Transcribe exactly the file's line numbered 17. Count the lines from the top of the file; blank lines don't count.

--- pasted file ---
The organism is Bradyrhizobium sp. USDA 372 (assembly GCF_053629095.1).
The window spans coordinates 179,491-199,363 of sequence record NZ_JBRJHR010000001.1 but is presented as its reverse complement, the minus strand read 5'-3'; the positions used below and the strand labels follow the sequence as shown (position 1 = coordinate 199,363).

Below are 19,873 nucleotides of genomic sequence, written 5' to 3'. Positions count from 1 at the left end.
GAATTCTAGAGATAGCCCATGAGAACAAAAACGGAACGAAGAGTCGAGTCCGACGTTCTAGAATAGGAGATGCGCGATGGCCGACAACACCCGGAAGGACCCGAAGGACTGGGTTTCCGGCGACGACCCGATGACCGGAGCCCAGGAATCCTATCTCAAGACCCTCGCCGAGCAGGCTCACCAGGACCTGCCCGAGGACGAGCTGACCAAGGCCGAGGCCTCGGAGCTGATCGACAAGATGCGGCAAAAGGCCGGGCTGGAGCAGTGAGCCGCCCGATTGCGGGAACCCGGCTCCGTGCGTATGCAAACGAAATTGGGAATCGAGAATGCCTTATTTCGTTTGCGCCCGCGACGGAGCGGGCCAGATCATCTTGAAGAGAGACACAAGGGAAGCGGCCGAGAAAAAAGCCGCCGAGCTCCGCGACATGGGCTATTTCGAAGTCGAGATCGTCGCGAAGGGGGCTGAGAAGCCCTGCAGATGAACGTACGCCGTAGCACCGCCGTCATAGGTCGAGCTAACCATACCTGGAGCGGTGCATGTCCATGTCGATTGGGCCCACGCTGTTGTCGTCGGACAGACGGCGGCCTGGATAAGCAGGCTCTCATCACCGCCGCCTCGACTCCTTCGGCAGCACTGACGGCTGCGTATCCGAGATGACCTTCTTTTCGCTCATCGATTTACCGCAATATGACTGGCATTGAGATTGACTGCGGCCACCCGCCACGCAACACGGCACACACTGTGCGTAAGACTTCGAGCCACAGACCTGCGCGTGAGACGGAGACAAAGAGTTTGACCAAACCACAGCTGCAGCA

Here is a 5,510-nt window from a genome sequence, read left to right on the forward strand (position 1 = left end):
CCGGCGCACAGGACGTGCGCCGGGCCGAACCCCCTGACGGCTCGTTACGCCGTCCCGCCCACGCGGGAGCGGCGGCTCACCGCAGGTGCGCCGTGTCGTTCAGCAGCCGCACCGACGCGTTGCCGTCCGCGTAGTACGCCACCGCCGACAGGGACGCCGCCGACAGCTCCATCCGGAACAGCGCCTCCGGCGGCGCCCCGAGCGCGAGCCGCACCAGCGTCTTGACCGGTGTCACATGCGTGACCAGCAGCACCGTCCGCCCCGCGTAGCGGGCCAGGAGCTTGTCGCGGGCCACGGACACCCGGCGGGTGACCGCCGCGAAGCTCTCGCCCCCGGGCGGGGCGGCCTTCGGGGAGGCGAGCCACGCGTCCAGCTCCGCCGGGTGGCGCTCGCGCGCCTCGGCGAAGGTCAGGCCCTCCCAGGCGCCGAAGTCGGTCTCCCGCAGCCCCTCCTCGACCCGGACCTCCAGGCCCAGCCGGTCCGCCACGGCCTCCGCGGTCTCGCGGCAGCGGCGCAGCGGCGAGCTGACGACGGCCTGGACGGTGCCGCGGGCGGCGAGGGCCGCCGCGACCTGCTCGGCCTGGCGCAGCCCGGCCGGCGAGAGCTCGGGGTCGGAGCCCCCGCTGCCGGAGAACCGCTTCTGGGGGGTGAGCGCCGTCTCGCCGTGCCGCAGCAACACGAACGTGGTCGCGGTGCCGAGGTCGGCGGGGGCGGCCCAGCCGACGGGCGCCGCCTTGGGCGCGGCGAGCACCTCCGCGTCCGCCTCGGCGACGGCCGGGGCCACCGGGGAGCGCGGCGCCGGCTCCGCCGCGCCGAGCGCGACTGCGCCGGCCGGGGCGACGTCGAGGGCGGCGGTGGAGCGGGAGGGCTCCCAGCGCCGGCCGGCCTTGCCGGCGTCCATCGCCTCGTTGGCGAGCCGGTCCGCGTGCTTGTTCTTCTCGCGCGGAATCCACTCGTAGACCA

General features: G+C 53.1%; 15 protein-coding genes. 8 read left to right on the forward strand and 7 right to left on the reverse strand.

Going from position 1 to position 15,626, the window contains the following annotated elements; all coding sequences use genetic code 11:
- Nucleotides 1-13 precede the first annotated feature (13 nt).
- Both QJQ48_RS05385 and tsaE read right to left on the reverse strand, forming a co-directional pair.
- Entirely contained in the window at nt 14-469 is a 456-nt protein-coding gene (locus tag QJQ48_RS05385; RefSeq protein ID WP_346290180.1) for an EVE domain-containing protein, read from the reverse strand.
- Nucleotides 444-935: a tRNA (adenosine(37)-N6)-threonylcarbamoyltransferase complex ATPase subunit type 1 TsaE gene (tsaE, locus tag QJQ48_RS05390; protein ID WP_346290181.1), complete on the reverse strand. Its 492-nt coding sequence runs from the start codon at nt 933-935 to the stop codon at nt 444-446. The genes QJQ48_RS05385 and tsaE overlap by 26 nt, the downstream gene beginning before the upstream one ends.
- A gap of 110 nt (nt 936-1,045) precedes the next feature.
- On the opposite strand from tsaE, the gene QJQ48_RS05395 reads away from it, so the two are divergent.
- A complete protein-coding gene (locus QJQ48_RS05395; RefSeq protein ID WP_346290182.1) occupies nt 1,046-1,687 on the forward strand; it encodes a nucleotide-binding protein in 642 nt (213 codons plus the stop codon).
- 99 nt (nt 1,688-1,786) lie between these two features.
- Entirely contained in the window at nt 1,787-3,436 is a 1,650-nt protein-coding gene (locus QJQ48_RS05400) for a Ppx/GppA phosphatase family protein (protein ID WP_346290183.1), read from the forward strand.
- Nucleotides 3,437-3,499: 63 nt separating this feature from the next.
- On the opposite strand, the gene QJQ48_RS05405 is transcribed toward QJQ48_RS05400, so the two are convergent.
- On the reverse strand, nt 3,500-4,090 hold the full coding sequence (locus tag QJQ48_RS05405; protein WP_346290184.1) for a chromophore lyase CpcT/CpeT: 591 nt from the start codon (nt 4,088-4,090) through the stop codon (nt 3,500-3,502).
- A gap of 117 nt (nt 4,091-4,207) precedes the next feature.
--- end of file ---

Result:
- Entirely contained in the window at nt 1,787-3,436 is a 1,650-nt protein-coding gene (locus QJQ48_RS05400) for a Ppx/GppA phosphatase family protein (protein ID WP_346290183.1), read from the forward strand.